The Maine Principals’ Association announced Thursday, Sept. 10 that most fall sports have been given the green light to play under its revised “School Sports Guidance: Return to Competition for Competitive Athletics and Activities in Maine” policy. The two exceptions are football and indoor volleyball.
Weighing in on the return to participation policies with the Maine Principals’ Association were the National Federation of State High School Associations, the Maine Interscholastic Athletic Administrators Association, the Maine Department of Education, the Maine Department of Health and Human Services, the Maine Department of Community and Economic Development, and the Maine Principals’ Association Sports Medicine Advisory Committee.
The guidelines are meant to decrease potential exposure of COVID-19 in sports and activities to a degree that competition, at both the community level and the school-based level, can occur. The School Sports Guidance generally aligns with the General Guidance for Community Sports Activities that was updated by the state on Sept. 1.
The guidelines break activities down into six levels, as follows:
Level 1: Performing skill-building drills or conditioning at home, alone or with household members.
Level 2: Team-based practice with physically distanced group activities.
Level 3: Within-team competition (e.g., intrasquad scrimmages). This level of play involves one cohort of participants.
Level 4: Competition between teams from the same geographic area (e.g., the same county and in some cases adjacent counties). This level of play involves two cohorts of participants.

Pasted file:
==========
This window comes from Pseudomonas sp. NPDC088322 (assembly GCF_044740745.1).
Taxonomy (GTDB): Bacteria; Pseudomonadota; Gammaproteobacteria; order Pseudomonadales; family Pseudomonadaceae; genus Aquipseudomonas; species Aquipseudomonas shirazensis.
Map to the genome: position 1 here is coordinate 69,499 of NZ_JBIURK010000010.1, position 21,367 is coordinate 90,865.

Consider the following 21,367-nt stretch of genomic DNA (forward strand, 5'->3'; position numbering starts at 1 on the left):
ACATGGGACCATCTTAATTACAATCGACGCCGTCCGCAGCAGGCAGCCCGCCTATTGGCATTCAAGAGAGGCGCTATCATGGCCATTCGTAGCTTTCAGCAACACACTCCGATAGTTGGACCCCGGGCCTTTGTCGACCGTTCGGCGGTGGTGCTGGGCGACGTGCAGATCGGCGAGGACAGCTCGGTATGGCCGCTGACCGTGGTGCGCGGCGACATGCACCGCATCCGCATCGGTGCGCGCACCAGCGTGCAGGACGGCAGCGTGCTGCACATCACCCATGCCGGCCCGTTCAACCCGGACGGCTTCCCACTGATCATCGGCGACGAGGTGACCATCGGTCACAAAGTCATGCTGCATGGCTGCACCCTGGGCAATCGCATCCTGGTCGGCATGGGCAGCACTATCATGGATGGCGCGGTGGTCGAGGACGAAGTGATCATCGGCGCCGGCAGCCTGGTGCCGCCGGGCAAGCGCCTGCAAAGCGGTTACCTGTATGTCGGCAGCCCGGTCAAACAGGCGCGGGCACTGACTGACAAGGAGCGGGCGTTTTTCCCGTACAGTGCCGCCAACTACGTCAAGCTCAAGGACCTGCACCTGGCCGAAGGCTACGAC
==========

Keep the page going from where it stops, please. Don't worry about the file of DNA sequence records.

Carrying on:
Level 5: Competition between teams from different geographic areas within Maine.
Level 6: Competition between teams from different states.
Golf and cross-country are considered in the lower-risk category and permitted levels of activity are Levels 1-5.
Soccer and field hockey are in the moderate-risk category and permitted levels of activity are Levels 1-4.
Football is in the higher-risk category and permitted levels of activity are Levels 1-3, which excludes competition against other teams.
General guidelines include a daily health screening for athletes, coaches, officials, and any other athletic personnel; washing hands regularly; and social distancing when off the field, including sitting 6 feet apart in the bench area. Participants must bring their own water bottles.
In sports where mouthguards are required, they must be kept in the mouth while playing, and when taken out of the mouth, must be disinfected and hands sanitized.
Masks must be worn to and from the sports venue, in meetings with officials, while stretching, while on the bench, and at other times when not playing.
Coaches, staff, spectators, and officials must wear a mask at all times. Officials must use artificial noisemakers, such as an air horn in place of a whistle, or keep the whistle inside their face covering.
No more than 100 may gather outside at one time (including athletes, spectators, and officials), under an executive order from Gov. Janet Mills.
Spectators must stay 6 feet apart from each other and from players. “Prohibiting cheering and yelling is recommended. Clapping, ringing cowbells, and other activities that do not involve the projection of respiratory droplets are low-risk alternatives,” according to the guidelines.
Schools need to inform participants and spectators of district COVID-19 policies and place signage at entrances and throughout venues.
While being transported by bus, individuals need to space out and windows should be open if weather permits. Face coverings must be worn on the bus and hands sanitized before boarding the bus and after exiting.